Thursday, December 6, 2012

Replacing an iPod Battery

...the fun way. This adventure began a week or two ago when i washed my iPod Touch 1st Generation because I had to wash the load twice for reasons i will not say, haha. After throwing it in a bag of rice for a few days and putting some mild heat on it (evaporate the water), i got all of the water spot out of the LCD and it seemed to be dry. When i plugged it in everything worked but the WIFI. The next morning i followed my usual routine of using it with my radio mod to play music in the car. No supervised here. Once i got to school the iPod was at 20%, yikes! I figured that the water shorted the battery and ran it down too low, just like i did accidentally to one of my LiPos (did short the lipo, though :)).


A Temporary fix
For a while i just left it plugged into the car charger, but then i could hear the the engine whine in the audio because of the ground loop. this loop is caused by having the ground of the charger connected to the iPod and the ground from the radio in the audio jack. basically, its just two grounds hooked up to the same iPod. The people with those fancy speaker systems in their cars also have this issue.



Take the Back cover off
Since i cracked it open already for drying out, it was pretty easy to open up again. just take a x-acto that has a perpendicular blade (relative to the handle):
1. Get it between the little joint back case (silver) and front plate (black) on the side of the iPod.
2. Twist the knife and get it under the silver case just a bit (1/8in or less).  You should hear a little pop of the
3. Do the same all the way around (leave the dock area for last).

Warning
It is possible to damage something like this, but as long as you don't stick the knife in there to far, you wont hit anything. This area only has the battery, WiFi assembly, and the lock button exposed. that is the reason why i said 1/8in or less earlier. Everything else is under neath or covered with a metal plate.

Get the Battery Out!
After getting it open the first time i had to pull out the battery. I started out by cutting the individual wires to the battery (wouldn't want to short the + and - with a metal wire cutter). Then i carefully tried to cut the stick pads that hold the battery down with a long bladed x-acto. Did i mention try? I managed to cut open the battery: oops. If this were a lipo it probably would have went up in flames, but Li-ions are more stable and only gave off the sweet-ish lithium style lipo smell. If you smell this get it off there quick and throw it in something like sand.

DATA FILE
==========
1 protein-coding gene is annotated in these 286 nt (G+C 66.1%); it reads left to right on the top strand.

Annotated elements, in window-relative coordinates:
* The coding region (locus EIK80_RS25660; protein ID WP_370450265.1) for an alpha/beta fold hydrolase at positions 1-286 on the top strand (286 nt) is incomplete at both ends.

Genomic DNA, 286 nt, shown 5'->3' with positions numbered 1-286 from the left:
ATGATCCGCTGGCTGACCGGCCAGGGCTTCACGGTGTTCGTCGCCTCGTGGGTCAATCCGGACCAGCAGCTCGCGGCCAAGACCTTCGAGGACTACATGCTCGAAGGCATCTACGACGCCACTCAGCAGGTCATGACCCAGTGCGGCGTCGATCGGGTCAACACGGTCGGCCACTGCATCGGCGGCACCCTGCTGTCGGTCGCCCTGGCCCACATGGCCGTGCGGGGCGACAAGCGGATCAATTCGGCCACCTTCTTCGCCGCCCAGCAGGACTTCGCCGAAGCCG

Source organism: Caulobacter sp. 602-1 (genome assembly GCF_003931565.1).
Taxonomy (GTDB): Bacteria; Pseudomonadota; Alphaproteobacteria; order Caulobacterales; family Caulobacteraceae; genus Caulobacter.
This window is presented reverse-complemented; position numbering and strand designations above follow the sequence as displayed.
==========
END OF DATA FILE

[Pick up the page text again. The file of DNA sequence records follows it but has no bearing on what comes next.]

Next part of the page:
Where to Get a Replacement
Then i needed a battery replacement. I could get a 6$one from ebay, but since i wanted this to be 100% DIY, i found a different battery source: flip phone batteries as these all have nearly the same style of battery If you find the right ones you can fit two of these 800mah Li-ions side by side and get 1.6 times more mah  than a regular 1000mah iPod battery. If you're lucky you could find a smartphone battery that will fit! With these phone batteries you must consider three things:

Contact pads on the battery. 
A regular phone battery has three contacts just like the iPod does. They are:
    IPod          Phone             Meaning 
1. Black             -             Negitive, GND
2. Red               +             Positiive voltage, 3.7v nominal (like a 1s LiPo)
3. White        -none-         Charging lead

The charging lead (ill call it 'c') is there to reduce the stress on the battery while charging and using the phone/ iPod at the same time. On phone batteries it is commonly the center contact and will measure the same voltage as GND to positive. See the picture below for what i mean:
Extra padding
Also in the image above you can see all of the plastic and the sticker on the actual battery. i easoly pulled it off and has a lower profile battery.

The Health of the Battery
If you are paralleling two batteries you want to make sure they are the exact same model, have a similar age and are charged to the same voltage. If you have a big voltage difference, you could end up killing a battery as the batteries would attempt to stabilize (as air pressure goes from high to low to stabilize, yeah, go AP Physics)  This would result in a large amount of current flowing that could exceed the c rate of the battery and damage it and also damage the battery that the current is flowing to. Just keep the voltages similar ;)

The Action!
Next i rigged up the new batteries to the iPod.  This was as simple as connecting the batteries in PARALLEL which keeps the same voltage, but adds the mah of the two batteries, in layman's terms. This is done for all contacts pos, neg, and c. I did this with some thinner stranded wire as it doesn't need to carry much current. I pretty much followed this:
1. Solder positive battery 1 to positive battery 2
2. Solder negative to negative
3. Solder C to C
4. Solder negative form battery 1 to the negative pad on the iPod PCB
5. Solder C from battery 1 to White (C) on the iPod PCB
6. Solder positive from battery 1 to the positive pad on the iPod PCB

Finally! Testing Time!
I pressed the button and it worked! Yay! Also, must note that from looking at a possible donor iPod Touch 2nd Generation, that flip phone batteries probably wont work because of the slimmer design.

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